Preliminary Studies on the Use of Oxytetracycline to Control Hatchling Alligator Syndrome (HAS)
IAAAM Archive
P.T. Cardeilhac; B.R. Collin; F. Ruisi; S. Sundloff; R. Larsen; T. Lane
Department of Special Clinical Sciences, Reproduction and Preventative Medicine, College of Veterinary Medicine, University of Florida, Gainesville, FL


The most important infectious disease problem associated with alligator farming is the variety of bacterial diseases that occur in hatchlings before their immune system becomes fully competent. This complex of infections has been termed Hatchling Alligator Syndrome (HAS). HAS may be caused by primary infection but it usually results from subclinical infections with one or more opportunistic organisms. The infections primarily occur in animals made susceptible through stress induced by management practices. Clinical signs of HAS include poor condition, slow growth and death. Oxytetracycline has been found to be useful in the control of HAS. In this study estimation of an optimum dose for oxytetracycline was performed using 160 animals (4 groups of 40) and the optimum bracketed by the number of lagging animals and deaths in each group. An exact dose was calculated by plotting rate of gain vs. dose, using a quadratic model, and determining the maxima by derivatives. Growth rates were determined in inches/day x 1000 over a defined period of time. Condition was the cube root of weight/length x 1000 (3.fWt/L x 1000). The optimum dose (300mg/kg feed) was field tested using over 796 animals in 2 trials. In both trials the number of lagging animals was reduced following treatment with oxytetracycline.


A complex of bacterial infections may attack hatchling alliga to rs (1,2). Most ot these infections occur before the alligators reach 2 feet in length - apparently after the depletion of passive immunity received from the yolk but before their intrinsic immune system becomes fully competent. This complex of infections has been termed Hatchling Alligator Syndrome (HAS). The infections are occasionally primary, but HAS usually results from subclinical infections by one or more opportunistic organisms. Infections often occur after stress induced by management practices. Clinical signs of HAS include lethargy, slow growth, poor condition and death. The farmer finds a reduced feed consumption and an increase in the number of animals considered to be lagging (animals which grow slowly and are in poor condition). Lagging animals caused by HAS are often in poor condition which differentiates them from well but slow growing animals.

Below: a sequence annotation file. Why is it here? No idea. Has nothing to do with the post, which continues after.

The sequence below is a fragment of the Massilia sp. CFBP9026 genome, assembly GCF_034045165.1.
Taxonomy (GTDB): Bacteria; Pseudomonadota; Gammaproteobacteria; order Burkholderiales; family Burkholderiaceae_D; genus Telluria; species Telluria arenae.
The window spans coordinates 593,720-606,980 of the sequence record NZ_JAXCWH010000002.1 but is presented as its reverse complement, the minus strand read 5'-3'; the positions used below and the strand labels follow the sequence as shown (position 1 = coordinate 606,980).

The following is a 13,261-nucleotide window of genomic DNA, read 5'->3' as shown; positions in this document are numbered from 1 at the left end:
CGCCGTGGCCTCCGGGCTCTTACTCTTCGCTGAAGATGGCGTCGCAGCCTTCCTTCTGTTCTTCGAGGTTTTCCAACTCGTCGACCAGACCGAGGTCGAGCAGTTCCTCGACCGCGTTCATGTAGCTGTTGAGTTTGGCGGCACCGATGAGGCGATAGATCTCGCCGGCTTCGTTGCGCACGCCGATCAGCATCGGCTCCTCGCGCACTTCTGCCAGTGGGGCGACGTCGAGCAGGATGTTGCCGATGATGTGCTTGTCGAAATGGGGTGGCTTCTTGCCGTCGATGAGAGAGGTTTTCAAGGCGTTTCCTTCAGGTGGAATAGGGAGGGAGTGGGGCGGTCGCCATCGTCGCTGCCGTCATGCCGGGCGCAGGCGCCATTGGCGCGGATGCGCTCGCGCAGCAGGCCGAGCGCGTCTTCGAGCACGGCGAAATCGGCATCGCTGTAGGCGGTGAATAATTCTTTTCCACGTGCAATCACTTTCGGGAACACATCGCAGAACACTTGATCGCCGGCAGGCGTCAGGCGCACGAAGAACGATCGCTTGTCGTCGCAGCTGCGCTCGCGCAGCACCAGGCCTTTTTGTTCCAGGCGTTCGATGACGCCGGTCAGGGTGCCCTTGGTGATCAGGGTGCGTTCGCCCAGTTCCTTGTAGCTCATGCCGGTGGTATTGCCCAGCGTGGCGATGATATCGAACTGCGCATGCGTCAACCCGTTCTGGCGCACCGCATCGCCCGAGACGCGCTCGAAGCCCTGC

Hatchling alligators usually must be treated as a group primarily because of the numbers involved. Many Florida Alligator farms raise 1000 or more hatchlings each year. Most of the farms give feed additives to the hatchlings in the form of a premix containing vitamins and minerals. Thus, a convenient treatment regimen was available, i.e., add antibiotic to the premix after determining the antibiotic susceptibility of the organisms involved. The aim of this study was to determine an optimum dose for oxytetracycline (OTC) and demonstrate safety and effectiveness of the treatment by clinical trials

Materials and Methods

Rate of gain in length was determined in inches per day x 1000 over a defined period of time (15 September to 15 December). Lagging animals under the conditions of this study were those with a rate of gain in length < 36. Coefficient of body condition is defined as the cube root of the weight divided by length x 1000 (3 Wt/L) x 1000. Organisms were isolated from animals suffering from HAS by culturing blood, lung, liver, kidney and any observed lesions. The susceptibility of isolates to selected anitbiotics and the disc potency (in mcg) was as follows: Tetracycline: (TM-30); Ampicillin, (SM-10); Chloramphenicol: (C-30); Erythromycin: (E-10); Gentamycin: (GM-10); Kanamycin: (K30); Polymyxin-B: (PB-300); Trimethoprim and Sulfamethoxazole: (SXT) 1.25 + 23.75); Vancomycin: (VA-30). Oxytetracycline Premix (Terramycin D-50) was furnished by Pfizer Inc. (Lee's Summit, MO). Oxytetracycline content of the premix was determined at the beginning and termination of the experiment and the determined concentration differed by less than 15% from the calculated concentration. Estimation of a optimal dose was performed using 4 groups of animals. Each group contained 40 animals kept in 2 pens with 20 animals per pen. Dose of OTC given to each group was 0, 75, 225, or 450 mg per kg of feed. The animals were treated continuously for 161 days and data evaluated based on growth lagging animals and deaths. An optimal dose was approximated by the numbers of deaths and lagging animals in the group. The exact dose was calculated by regression analysis of gain in weight and length over treatment periods of 42, and 84 days. Derivatives were used to determine the maximum performance verses dose levelfor a quadratic model. Clinical trials were then performed using the determined optimum dose.


Susceptibility of Organisms Causing HAS to OTC

Fifty (50) organisms were isolated from animals suffering from HAS. The organisms were taken from the following tissues (number of isolates): skin (10); blood (8); eye (1); lung (11); liver (3); kidney (10); Pharynx (1); tonsil (4). Twenty three (23) % of the organisms tested were susceptible to tetracyclines (disc potency = 30mcg).

Dose Titration

Gain in length, condition, number of lagging animals and deaths for 84 days of treatment with 0, 75, 225, and 450 mg OTC per kg of feed indicate an optimum dose between 225 and 450 (Table 1).

Table 1: Treatment of Hatchling Alligators with OTC in Florida to Control HAS


Performance (Day 84)

Group (%)
(n = 40)

OTC (2)

Gain Rate (3,4)

Condition (3,5)


Deaths (%)



23 (8)

363 (12)

30 (75)

5 (13)

OTC 75


36 (14)

366 (18)

18 (45)

0 (0)

OTC 225


48 (12)

374 (13)

5 (13)

0 (0)

OTC 450


43 (12)

381 (46)

7 (18)

0 (0)

1.  Eighty-four day study period using hatchlings < 14 days of age 20 Sept 83 to 13 Dec 83.

2.  mg/kg feed.

3.  Value is mean and (standard deviation.

4.  Rate in inches/day x 1000.

5.  Condition = (cube root of Wt/L) x 1000. Value is mean and (standard deviation).

6.  Lagging animals were identified by 1984 criteria, i.e. daily growth ratio in (inches) x 1000 of <36.